Cultures of Expertise and the Public Interventions of Economists in History of Political Economy with Steven G. Medema, 2012, 45(supplement): 1-19.
The essay introduces the special issue of History of Political Economy for 2013 on “The Economist as Public Intellectual.” The essay provides a foil to the studies included in the volume that range the twentieth century examining the public interventions of economists, and close competitors, in the USA and UK.
The volume can be purchased from Duke University Press.
National Science Foundation Patronage of Social Science, 1970s and 1980s: Congressional Scrutiny, Advocacy Network, and the Prestige of Economics in Minerva with Thomas Scheiding, 2012, 50(4): 423–449.
Research in the social sciences received generous patronage in the late 1960s and early 1970s. Research was widely perceived as providing solutions to emerging social problems. That generosity came under increased contest in the late 1970s. Although these trends held true for all of the social sciences, this essay explores the various ways by which economists in particular reacted to and resisted the patronage cuts that were proposed in the first budgets of the Reagan administration. Economists’ response was three fold: to engage in joint lobbying with other social scientists, to tap into their authority as a respected policy player, and to influence the types of research financed by the patron. With interviews of the former lobbyist for the social scientists, the former director of the Economics program for the National Science Foundation, and a review of the archival records of economists and their scholarly society, we discuss how economists have claimed entitlement to patronage in the closing decades of the twentieth century. We observe a dynamic and productive relationship between politicians and researchers mediated by the National Science Foundation, where civil servants, lobbyist and public minded scientists, and self-serving grantees trade roles.
Godley Moves in Mysterious Ways: The Craft of Economic Judgment in Post-war Britain in Contributions in Stock-flow Modeling: Essays in Honor of Wynne Godley, D. Papadimitriou and G. Zezza (eds.) 2012, 12-35.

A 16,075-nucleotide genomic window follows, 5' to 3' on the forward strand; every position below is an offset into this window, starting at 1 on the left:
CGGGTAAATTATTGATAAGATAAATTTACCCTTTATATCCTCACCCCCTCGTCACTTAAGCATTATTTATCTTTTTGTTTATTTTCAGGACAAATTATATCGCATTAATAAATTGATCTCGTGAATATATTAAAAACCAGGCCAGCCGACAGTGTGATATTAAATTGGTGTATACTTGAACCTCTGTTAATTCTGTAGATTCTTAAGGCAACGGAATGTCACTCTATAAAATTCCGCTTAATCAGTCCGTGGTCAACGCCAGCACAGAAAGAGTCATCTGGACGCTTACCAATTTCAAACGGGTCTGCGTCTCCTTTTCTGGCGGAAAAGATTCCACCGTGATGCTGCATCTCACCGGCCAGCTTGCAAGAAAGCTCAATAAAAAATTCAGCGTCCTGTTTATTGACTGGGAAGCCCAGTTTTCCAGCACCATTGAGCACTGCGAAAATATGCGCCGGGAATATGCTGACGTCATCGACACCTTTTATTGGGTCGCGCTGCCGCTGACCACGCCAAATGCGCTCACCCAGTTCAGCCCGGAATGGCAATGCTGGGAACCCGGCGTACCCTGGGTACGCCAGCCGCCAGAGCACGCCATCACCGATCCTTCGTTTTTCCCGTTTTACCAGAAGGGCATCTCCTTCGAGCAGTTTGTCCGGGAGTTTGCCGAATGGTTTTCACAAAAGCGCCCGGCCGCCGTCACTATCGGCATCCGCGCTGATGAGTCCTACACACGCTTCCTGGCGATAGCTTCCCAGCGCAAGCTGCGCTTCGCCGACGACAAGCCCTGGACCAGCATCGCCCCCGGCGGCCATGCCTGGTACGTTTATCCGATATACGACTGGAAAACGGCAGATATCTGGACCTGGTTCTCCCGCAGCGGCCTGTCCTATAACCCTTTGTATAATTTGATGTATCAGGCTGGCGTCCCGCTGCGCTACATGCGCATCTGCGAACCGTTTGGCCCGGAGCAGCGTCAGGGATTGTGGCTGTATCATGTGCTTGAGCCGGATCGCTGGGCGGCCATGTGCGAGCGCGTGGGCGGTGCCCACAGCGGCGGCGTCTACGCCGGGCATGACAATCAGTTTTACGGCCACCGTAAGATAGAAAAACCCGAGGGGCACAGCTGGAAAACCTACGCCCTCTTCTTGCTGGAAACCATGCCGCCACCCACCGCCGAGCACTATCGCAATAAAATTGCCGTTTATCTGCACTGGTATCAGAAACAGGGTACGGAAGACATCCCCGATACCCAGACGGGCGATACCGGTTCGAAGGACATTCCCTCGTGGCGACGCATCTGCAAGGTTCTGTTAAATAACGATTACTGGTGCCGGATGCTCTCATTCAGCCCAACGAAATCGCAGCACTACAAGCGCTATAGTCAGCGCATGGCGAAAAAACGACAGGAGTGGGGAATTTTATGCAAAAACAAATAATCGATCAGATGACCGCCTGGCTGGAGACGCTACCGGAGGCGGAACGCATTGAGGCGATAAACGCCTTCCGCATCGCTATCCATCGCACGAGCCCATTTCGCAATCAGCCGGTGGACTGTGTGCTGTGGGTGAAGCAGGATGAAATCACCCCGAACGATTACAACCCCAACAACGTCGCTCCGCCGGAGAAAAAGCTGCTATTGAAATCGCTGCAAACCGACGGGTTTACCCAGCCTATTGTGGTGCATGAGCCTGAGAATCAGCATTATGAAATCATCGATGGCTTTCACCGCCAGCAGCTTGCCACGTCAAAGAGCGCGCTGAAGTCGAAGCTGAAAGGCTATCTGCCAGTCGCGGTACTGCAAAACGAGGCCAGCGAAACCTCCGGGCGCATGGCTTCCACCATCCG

The essay is a brief biographical sketch of Wynne Godley. It records and comments Godley’s career in government and academia, and examines his approach to economics as craft-like, grounded on a tacit understanding of the structures and movements of economic aggregates.
The following six essays appeared in the online magazine FORTNIGHT between December 17, 2011 and March 10, 2012.
Essay #1 – On Narratives (link, pdf)
Essay #2 – Killing Digital Curation (link, pdf)
Essay #3 – Caricatures (link, pdf)
Essay #4 – Reckonings (link, pdf)
Essay #5 – Ethics in Economics (link, pdf)
Essay #6 – Occupy the Imagination (link, pdf)
With my thanks to the Fortnight team in particular the nurturing editing of Samantha Hinds and Ian Campbell and the remarkable illustrations of Matt McCann.
If you visited this space two weeks ago you will have noticed a “malware” warning. One of the other sites hosted in the server was using an old (hackable) version of wordpress. All versions of wordpress were updgraded, passwords changed and foreign files deleted. We are back into safety, and a little more wise…
Introduction: The history of economics as a history of practice in The European Journal of the History of Economic Thought, 2011, 18(5): 635-642; with Harro Maas and John Davis.
Introduction and overview essay for a special issue of the European Journal of the History of Economic Thought that brings together papers from the 2010 annual meetings of the European Society for the History of Economic Thought held in Amsterdam. (Aging conference website here)